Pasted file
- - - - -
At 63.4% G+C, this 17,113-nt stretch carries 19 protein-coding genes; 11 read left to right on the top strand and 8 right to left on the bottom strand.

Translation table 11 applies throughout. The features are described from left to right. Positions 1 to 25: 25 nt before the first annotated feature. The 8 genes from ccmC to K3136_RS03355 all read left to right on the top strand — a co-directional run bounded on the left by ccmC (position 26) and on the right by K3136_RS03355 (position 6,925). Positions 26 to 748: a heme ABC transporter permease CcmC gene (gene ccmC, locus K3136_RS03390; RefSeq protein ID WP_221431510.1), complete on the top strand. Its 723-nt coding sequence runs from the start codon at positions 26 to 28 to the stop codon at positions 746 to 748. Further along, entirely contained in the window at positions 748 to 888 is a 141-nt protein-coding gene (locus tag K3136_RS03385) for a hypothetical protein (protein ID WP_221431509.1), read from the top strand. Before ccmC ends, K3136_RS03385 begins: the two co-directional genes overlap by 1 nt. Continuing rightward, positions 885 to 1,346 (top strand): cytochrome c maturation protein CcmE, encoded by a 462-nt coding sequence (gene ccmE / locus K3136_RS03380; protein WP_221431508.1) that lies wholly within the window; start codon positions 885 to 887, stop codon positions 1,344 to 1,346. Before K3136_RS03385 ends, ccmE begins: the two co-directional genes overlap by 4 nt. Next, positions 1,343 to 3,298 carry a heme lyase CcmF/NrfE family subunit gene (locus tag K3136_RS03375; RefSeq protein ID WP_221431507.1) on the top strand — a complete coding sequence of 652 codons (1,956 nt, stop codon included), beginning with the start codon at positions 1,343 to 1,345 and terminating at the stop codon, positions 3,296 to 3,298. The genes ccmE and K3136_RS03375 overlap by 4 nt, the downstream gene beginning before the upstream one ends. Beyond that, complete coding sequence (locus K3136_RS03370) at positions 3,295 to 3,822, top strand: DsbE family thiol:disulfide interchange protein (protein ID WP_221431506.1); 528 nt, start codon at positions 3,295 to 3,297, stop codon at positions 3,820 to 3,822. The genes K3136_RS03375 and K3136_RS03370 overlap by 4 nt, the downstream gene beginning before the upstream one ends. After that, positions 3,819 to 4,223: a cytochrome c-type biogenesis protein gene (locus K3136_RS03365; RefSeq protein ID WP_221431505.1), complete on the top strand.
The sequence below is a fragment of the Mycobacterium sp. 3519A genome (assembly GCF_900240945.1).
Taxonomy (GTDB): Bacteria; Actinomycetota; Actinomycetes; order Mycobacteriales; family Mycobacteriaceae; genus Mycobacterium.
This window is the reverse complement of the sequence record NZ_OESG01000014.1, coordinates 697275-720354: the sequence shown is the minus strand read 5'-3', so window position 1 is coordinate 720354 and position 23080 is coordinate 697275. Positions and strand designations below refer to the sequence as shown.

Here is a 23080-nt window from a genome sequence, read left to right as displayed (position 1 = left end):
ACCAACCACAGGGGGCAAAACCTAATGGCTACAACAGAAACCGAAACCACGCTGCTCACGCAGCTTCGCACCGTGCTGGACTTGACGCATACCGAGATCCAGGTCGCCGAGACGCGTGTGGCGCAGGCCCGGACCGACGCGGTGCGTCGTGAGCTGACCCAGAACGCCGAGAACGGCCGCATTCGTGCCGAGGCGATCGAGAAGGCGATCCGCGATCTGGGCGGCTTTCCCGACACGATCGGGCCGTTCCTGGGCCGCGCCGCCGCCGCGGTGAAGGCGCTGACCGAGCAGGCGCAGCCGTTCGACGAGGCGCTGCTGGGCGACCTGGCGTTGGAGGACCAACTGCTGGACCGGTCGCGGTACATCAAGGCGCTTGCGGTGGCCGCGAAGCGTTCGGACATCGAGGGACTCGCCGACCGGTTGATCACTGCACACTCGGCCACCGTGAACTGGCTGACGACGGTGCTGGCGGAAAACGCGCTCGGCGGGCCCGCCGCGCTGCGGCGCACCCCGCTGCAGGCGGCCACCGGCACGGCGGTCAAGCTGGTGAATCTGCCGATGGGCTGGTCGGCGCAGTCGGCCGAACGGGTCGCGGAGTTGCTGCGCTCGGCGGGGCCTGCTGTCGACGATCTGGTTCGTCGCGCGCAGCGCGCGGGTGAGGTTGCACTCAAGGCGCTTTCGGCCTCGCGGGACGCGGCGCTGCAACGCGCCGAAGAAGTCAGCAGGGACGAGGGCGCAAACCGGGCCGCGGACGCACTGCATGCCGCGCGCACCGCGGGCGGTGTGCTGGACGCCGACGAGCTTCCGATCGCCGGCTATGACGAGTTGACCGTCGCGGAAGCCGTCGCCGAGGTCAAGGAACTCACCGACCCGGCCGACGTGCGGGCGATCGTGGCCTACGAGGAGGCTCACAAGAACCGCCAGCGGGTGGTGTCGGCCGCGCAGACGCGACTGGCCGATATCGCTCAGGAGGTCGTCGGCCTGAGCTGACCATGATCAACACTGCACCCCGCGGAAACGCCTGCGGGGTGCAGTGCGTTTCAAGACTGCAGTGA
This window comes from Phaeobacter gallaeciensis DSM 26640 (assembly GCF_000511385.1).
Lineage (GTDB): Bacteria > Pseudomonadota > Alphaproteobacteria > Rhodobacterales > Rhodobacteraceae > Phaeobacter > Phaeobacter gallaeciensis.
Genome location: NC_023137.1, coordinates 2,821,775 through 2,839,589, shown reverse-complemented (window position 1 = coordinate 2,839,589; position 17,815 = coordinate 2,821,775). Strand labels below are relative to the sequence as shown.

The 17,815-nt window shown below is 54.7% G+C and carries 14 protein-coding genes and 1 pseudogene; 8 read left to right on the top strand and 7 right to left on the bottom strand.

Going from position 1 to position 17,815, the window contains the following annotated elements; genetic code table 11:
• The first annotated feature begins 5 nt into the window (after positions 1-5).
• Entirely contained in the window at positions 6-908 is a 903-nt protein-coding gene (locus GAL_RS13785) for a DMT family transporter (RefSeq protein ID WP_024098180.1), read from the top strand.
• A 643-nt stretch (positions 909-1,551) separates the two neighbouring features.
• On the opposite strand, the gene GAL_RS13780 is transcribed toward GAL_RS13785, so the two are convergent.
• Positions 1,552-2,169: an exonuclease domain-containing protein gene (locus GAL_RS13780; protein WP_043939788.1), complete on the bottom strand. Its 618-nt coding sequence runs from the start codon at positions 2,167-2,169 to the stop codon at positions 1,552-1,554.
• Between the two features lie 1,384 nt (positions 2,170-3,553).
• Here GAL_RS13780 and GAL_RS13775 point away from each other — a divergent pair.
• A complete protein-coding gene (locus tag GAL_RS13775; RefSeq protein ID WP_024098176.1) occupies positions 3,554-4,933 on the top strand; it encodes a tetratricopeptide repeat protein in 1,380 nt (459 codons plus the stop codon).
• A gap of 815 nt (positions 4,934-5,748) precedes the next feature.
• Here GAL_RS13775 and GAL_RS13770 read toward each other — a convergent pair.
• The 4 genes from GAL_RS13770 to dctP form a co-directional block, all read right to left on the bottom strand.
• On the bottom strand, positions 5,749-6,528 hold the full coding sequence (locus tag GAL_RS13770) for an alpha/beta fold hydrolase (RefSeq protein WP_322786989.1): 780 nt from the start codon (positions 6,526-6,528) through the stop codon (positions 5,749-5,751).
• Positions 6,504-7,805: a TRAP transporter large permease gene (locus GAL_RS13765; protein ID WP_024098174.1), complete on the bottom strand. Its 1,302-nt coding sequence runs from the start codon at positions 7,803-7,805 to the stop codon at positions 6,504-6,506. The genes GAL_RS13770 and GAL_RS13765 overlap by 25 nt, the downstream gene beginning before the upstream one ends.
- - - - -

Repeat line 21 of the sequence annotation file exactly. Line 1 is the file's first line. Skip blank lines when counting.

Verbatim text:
• A gap of 815 nt (positions 4,934-5,748) precedes the next feature.